Giving “purpose” to online ads

All of this points to a crisis of trust within the current online ads landscape. It also demonstrates that online ads are losing the element of relatability — ironically, the very issue that personalization aimed to enable.

“It’s important that the business understands the context in which I’m browsing, and then engage with me meaningfully,” Harikumar says. “That context to marketing and advertising comes with data, and consumers globally appreciate that… It’s about reading that line very carefully, not invading consumers’ privacy, and using [data] for a more meaningful personalization.”

In her article, Aral explains how brands such as Unilever and P&G were able to improve their digital strategy despite cutting media budgets. They did this by shifting from evaluating results in terms of simple conversion, to making their ads strategy more meaningful. This meant reducing the frequency of ads, reaching new and infrequent customers, and fine-tuning their targeting.

The example Aral gives demonstrates how marketers can add purpose to their digital ads from a strategic point of view. It also highlights the marketer’s plight — they used “granular, individual level, personal data” to do this, Aral points out.

Contextual advertising has risen as a worthy alternative. It has demonstrated the ability to capture the nuance and context that marketers aim to get through behavioral targeting, while avoiding privacy invasions. The New York Times, for instance, was able to actually increase its ad revenue by switching to contextual and geographical targeting, and closing the door on behavioral ads.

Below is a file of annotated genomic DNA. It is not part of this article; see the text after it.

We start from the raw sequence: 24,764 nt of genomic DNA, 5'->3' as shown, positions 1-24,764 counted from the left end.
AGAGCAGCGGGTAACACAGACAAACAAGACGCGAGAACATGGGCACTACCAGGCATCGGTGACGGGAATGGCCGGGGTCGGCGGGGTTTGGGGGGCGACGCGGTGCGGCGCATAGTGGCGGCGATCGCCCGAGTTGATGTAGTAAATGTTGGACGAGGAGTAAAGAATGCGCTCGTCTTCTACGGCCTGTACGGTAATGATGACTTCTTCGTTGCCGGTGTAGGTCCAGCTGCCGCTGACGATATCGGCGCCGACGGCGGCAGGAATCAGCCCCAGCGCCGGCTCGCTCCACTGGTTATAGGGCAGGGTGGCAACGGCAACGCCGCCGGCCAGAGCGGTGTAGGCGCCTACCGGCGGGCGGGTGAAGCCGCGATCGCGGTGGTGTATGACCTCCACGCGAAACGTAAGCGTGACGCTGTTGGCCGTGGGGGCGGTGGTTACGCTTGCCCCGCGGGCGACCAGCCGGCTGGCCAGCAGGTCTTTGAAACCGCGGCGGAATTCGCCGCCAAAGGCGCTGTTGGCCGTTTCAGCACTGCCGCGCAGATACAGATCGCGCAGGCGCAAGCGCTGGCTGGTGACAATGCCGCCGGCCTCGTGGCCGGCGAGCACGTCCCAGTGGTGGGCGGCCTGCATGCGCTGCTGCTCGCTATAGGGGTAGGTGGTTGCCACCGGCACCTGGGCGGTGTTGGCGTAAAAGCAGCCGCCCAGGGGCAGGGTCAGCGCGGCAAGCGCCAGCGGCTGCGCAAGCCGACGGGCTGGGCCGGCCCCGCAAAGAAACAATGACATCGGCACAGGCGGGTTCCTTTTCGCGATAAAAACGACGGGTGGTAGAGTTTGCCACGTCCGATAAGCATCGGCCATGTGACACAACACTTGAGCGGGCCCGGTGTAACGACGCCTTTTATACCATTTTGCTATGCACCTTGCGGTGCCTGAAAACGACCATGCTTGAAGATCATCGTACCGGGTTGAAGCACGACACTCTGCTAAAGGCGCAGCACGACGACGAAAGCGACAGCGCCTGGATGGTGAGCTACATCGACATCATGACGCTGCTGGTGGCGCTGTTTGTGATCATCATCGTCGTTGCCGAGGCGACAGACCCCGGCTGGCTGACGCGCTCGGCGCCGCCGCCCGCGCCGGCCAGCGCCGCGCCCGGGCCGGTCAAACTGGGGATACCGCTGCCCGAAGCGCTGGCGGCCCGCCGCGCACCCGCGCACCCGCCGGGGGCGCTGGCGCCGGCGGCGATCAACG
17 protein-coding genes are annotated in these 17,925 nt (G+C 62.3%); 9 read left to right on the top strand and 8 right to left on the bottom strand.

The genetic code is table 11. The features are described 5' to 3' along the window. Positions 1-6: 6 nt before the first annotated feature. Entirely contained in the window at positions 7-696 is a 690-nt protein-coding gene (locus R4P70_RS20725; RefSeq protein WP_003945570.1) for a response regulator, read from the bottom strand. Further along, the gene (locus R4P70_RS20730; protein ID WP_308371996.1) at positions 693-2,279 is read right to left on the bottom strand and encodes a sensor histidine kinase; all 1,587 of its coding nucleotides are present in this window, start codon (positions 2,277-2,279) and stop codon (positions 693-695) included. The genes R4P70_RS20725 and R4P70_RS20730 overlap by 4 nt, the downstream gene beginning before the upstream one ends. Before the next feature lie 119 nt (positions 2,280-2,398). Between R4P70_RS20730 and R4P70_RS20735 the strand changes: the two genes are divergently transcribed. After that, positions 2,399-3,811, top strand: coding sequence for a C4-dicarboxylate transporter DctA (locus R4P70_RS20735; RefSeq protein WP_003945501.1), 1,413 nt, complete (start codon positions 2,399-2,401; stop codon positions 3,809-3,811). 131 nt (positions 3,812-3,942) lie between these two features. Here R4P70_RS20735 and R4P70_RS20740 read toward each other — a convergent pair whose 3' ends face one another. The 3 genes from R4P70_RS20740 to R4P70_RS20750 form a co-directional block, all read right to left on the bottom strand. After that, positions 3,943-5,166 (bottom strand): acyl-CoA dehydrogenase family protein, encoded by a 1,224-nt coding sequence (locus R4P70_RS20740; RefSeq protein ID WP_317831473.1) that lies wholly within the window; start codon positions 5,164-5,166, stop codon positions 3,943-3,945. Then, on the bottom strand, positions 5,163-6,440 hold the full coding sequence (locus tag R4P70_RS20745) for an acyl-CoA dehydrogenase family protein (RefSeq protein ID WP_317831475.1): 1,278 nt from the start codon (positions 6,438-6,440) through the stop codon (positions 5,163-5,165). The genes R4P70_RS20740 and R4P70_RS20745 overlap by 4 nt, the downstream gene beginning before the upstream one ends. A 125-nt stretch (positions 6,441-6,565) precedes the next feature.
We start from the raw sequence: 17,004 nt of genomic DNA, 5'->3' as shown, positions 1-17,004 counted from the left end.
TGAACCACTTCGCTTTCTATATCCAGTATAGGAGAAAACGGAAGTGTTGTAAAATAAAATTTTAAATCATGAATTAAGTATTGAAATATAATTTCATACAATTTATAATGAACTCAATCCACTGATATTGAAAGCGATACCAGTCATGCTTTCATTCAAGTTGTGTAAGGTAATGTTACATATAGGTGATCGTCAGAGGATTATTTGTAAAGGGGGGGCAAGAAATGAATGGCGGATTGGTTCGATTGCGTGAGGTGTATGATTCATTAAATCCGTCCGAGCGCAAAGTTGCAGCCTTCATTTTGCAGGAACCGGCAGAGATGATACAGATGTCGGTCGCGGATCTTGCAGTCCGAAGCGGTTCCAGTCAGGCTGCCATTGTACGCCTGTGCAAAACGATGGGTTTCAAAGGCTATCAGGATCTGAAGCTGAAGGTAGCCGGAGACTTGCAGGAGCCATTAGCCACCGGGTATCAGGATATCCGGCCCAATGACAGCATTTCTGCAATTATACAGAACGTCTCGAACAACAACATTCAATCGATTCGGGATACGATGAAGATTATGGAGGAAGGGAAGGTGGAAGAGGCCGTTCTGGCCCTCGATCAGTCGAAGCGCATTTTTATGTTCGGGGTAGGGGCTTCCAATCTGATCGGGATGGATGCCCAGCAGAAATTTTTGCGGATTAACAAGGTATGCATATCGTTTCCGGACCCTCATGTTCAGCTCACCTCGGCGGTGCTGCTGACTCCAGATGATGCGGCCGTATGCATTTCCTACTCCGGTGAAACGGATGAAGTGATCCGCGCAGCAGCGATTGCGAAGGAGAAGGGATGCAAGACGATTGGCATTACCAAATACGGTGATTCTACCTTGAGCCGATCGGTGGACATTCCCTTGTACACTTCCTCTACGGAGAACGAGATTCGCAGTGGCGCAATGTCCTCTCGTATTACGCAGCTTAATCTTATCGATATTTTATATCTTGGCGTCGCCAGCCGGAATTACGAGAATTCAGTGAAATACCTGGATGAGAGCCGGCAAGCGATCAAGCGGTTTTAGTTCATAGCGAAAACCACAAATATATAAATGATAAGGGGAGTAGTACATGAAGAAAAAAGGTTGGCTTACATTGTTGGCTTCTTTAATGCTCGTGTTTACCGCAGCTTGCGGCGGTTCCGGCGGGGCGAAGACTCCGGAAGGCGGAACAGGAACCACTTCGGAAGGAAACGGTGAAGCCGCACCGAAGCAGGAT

Trends such as these are pointing towards what could be a reboot for the online ads industry. Consumers and companies are disgruntled alike. Ad space owners, dominated by Google and Facebook, have been slow to respond (understandably so because of the billions they make from the current model).

The online ads industry must respond to a need for relevance, meaning, and ethical boundaries. While the current model may be dying a slow and stretched out death, these expectations are likely to guide the birth of a newer avatar.

Images by Glen Carrie on Unsplash and azerbaijan_stockers on Freepik

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Sharon Lewis
Sharon is a Staff Writer at Jumpstart